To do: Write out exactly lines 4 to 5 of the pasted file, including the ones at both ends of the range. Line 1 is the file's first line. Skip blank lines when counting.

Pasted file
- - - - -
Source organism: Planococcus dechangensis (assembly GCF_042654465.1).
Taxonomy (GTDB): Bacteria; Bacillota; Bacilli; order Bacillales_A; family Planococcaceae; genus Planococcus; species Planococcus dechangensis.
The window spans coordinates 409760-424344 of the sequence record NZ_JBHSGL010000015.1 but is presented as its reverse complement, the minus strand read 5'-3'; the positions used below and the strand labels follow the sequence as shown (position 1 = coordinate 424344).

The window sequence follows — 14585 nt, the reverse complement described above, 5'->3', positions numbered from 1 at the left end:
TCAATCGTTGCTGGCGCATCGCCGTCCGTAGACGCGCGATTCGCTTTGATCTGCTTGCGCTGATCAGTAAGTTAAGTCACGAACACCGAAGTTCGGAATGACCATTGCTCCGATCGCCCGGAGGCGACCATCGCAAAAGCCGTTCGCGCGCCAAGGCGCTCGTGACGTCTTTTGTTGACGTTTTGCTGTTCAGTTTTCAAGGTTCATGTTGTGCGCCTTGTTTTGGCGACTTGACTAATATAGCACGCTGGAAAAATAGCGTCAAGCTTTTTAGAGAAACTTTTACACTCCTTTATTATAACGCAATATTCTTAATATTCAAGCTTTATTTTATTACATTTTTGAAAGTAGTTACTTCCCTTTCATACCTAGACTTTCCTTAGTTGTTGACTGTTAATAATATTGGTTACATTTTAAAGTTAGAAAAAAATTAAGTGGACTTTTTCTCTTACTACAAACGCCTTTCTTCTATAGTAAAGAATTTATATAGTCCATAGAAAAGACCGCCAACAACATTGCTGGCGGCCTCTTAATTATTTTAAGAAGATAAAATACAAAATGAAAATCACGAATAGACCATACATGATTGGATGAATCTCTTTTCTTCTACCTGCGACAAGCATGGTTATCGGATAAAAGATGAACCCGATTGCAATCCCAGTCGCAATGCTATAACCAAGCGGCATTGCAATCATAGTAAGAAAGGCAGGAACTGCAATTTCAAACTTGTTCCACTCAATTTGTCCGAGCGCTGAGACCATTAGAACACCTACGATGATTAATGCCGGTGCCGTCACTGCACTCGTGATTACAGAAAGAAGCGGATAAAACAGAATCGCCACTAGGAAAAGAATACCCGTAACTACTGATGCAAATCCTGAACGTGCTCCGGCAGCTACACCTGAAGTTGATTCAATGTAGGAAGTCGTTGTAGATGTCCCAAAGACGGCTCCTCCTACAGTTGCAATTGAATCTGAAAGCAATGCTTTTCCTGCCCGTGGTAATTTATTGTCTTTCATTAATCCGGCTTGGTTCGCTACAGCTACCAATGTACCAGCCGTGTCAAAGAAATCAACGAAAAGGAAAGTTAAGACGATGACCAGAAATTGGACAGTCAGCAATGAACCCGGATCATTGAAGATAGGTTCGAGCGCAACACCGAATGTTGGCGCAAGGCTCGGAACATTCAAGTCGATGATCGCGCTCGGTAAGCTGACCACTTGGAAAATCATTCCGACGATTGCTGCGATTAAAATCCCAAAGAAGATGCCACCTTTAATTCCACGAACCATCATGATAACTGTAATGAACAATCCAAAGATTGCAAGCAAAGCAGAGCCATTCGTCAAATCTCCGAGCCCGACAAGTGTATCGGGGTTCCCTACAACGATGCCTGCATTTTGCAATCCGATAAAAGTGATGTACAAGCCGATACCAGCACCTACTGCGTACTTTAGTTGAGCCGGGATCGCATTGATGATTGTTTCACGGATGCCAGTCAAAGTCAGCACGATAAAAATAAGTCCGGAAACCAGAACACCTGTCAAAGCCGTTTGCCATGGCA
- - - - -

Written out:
The window sequence follows — 14585 nt, the reverse complement described above, 5'->3', positions numbered from 1 at the left end:
TCAATCGTTGCTGGCGCATCGCCGTCCGTAGACGCGCGATTCGCTTTGATCTGCTTGCGCTGATCAGTAAGTTAAGTCACGAACACCGAAGTTCGGAATGACCATTGCTCCGATCGCCCGGAGGCGACCATCGCAAAAGCCGTTCGCGCGCCAAGGCGCTCGTGACGTCTTTTGTTGACGTTTTGCTGTTCAGTTTTCAAGGTTCATGTTGTGCGCCTTGTTTTGGCGACTTGACTAATATAGCACGCTGGAAAAATAGCGTCAAGCTTTTTAGAGAAACTTTTACACTCCTTTATTATAACGCAATATTCTTAATATTCAAGCTTTATTTTATTACATTTTTGAAAGTAGTTACTTCCCTTTCATACCTAGACTTTCCTTAGTTGTTGACTGTTAATAATATTGGTTACATTTTAAAGTTAGAAAAAAATTAAGTGGACTTTTTCTCTTACTACAAACGCCTTTCTTCTATAGTAAAGAATTTATATAGTCCATAGAAAAGACCGCCAACAACATTGCTGGCGGCCTCTTAATTATTTTAAGAAGATAAAATACAAAATGAAAATCACGAATAGACCATACATGATTGGATGAATCTCTTTTCTTCTACCTGCGACAAGCATGGTTATCGGATAAAAGATGAACCCGATTGCAATCCCAGTCGCAATGCTATAACCAAGCGGCATTGCAATCATAGTAAGAAAGGCAGGAACTGCAATTTCAAACTTGTTCCACTCAATTTGTCCGAGCGCTGAGACCATTAGAACACCTACGATGATTAATGCCGGTGCCGTCACTGCACTCGTGATTACAGAAAGAAGCGGATAAAACAGAATCGCCACTAGGAAAAGAATACCCGTAACTACTGATGCAAATCCTGAACGTGCTCCGGCAGCTACACCTGAAGTTGATTCAATGTAGGAAGTCGTTGTAGATGTCCCAAAGACGGCTCCTCCTACAGTTGCAATTGAATCTGAAAGCAATGCTTTTCCTGCCCGTGGTAATTTATTGTCTTTCATTAATCCGGCTTGGTTCGCTACAGCTACCAATGTACCAGCCGTGTCAAAGAAATCAACGAAAAGGAAAGTTAAGACGATGACCAGAAATTGGACAGTCAGCAATGAACCCGGATCATTGAAGATAGGTTCGAGCGCAACACCGAATGTTGGCGCAAGGCTCGGAACATTCAAGTCGATGATCGCGCTCGGTAAGCTGACCACTTGGAAAATCATTCCGACGATTGCTGCGATTAAAATCCCAAAGAAGATGCCACCTTTAATTCCACGAACCATCATGATAACTGTAATGAACAATCCAAAGATTGCAAGCAAAGCAGAGCCATTCGTCAAATCTCCGAGCCCGACAAGTGTATCGGGGTTCCCTACAACGATGCCTGCATTTTGCAATCCGATAAAAGTGATGTACAAGCCGATACCAGCACCTACTGCGTACTTTAGTTGAGCCGGGATCGCATTGATGATTGTTTCACGGATGCCAGTCAAAGTCAGCACGATAAAAATAAGTCCGGAAACCAGAACACCTGTCAAAGCCGTTTGCCATGGCA